1. 1

        Really curious and interested in what kind of a dead-end you’ve hit with Gtk — would there be a chance I could ask you to elaborate some more on that?

        1. 2

          Honestly, I have a hard time to figure where to start ;-)

          So I’ll just list a few points that come to mind at random:

          • There’s no way we could keep our code base up with Gtk API changes with reasonable effort, just look at the sheer amount of incompatible changes in the last 2 or 3 releases here: https://download.gnome.org/sources/gtk/3.96/gtk-3.96.0.news
          • While many HTML elements are familiar to developers through website maintenance or other side projects, every Gtk UI component we used had to be learned from scratch, most often from source code because Qt/Gtk components never have the broad online presence/community support/article treatment/etc that HTML elements and CSS have. Most Gtk Widgets requirered fixes for corner cases or reactivity in the toolkit before we could use them reliably.
          • The Gtk version of Beast still uses Gtk2 and yet has to chase deprecation after deprecation, b/c Gtk2 likes to deprecate stuff despite never going to be able to actually remove API because of its ABI stability guarantees.
          • There’s no match in the Gtk/Qt world for Firefox’ of Chomre’s devtools and the ease with which the browser devtools allow profiling or playing with the UI components through a JS console.
          • The new Beast UI develpopments have settled on Vue, there’s no match for that in the Qt/Gtk world either.
          • One line of reactive Vue template can often replace a whole compilation unit of Gtk widget setup, with signal connections, event processing and and glue code, like: <input type="range" :min="min" :max="max" :step="steps()" :title="tooltip" v-model="value" onfocus="blur()"/>
          • Recent CSS versions allow wide ranging styling possibilities for which GtkStyle in Gtk2 has no match and Gtk3 comes with yet another home grown “CSS” version that’d have to be re-learned, isn’t API stable and doesn’t have tooling support like e.g. SCSS.
          • As a DAW, some UI components have soft realtime requirements, e.g. for displaying volume level updates. To be fast enough for 60fps display, updates have to use GPU compositing without Layouting and CPU rendering being involved. Accomplishing this in Gtk would be a major undertaking in itself, in Chrome/JS this boils down to: span.style.setProperty ('transform', 'translateX(' + Math.round (newlevel) + 'px)');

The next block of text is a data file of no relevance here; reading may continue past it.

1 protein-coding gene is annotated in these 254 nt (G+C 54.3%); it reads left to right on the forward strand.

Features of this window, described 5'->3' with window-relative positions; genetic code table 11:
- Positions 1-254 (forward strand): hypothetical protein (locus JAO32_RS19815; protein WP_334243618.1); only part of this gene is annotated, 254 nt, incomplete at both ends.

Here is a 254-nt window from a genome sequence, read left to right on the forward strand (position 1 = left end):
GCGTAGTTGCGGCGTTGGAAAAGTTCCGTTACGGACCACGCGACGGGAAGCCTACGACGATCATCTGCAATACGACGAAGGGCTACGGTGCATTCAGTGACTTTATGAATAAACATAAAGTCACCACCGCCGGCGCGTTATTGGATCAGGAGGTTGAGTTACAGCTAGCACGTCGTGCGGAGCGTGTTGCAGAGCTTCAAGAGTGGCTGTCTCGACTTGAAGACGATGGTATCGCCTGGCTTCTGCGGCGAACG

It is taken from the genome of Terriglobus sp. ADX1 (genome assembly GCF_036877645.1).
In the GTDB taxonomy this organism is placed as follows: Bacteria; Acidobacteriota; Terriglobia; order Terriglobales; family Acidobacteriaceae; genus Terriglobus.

The above is not a comprehensive list of issues, and doesn’t even touch on the complications of dealing with a project that’s adopting the GNOME philosophy of feature minimalism and ignoring user feedback. The bottom line is, no native toolkit has as broad support and is as future-proof as web technologies have become. Looking back, and projecting forward, compatibility for HTML, CSS and JS look way better than Gtk or Qt API and language support. The web APIs are also becoming much more expressive than native toolkits these days, which means an order of magnitude lesser developer involvement for creating any particular UI.

    19. 4

      Writing a blog post about a shell I’ve been thinking about writing for a lot of time, hopefully progressing with the parser and the code generation for a sort of C reskin à la ReasonML with a nicer type system, slaying Quelaag with a butter knife in my Dark Souls replay, acquiring a couch for watching movies/coding on my laptop. @work I’m rewriting parts of an old Backbone/Marionette app in React/Typescript and trying to convince some coworkers to try out Elm.

    20. 3

      The Node.js bindings for the DAML smart contracts platform. Still quite immature, would love feedback.

    21. 3

      I’m working on Monokex, a protocol framework like Noise for secure key exchanges. (I’m not using Noise because it’s too heavy for my taste. We can do better.)

      This week I simplified the design of the state machine (quick peek in the last commits of this repo). I effectively merged the mixHash() and mixKey() functions from Noise, and require much fewer hash calls (they use HKDF, I just use Blake2b).

      I hope to release a first version of Monokex before summer, and integrate part of it into Monocypher, my crypto library. When I’m done, the NaCl family of crypto libraries will at last have a decent secure channel story. (The crypto_box() API is not secure enough: naive uses have no forward secrecy, and leave you open to key compromise impersonation.)

    22. 3

      My baseball throw. When I was 10–12, I played baseball and could throw the ball anywhere I damn pleased; I had power and I had accuracy. Fast forward 25 years and I don’t have that anymore: the last time I played catch with my Dad, I got embarrassed at how inaccurate my throws were.

      When it’s not raining outside, I go to the park and throw balls for 20-30 minutes. Slowly making progress!

    23. 3

      Well I didn’t manage to get the v2.5 of https://bitbucket.org/koalephant/shell-script-library out the door last week (https://lobste.rs/s/njn3ib/what_are_you_working_on_this_week#c_mxjphq) so I’m still writing more unit tests (yes, unit tests for a library written in SHELL).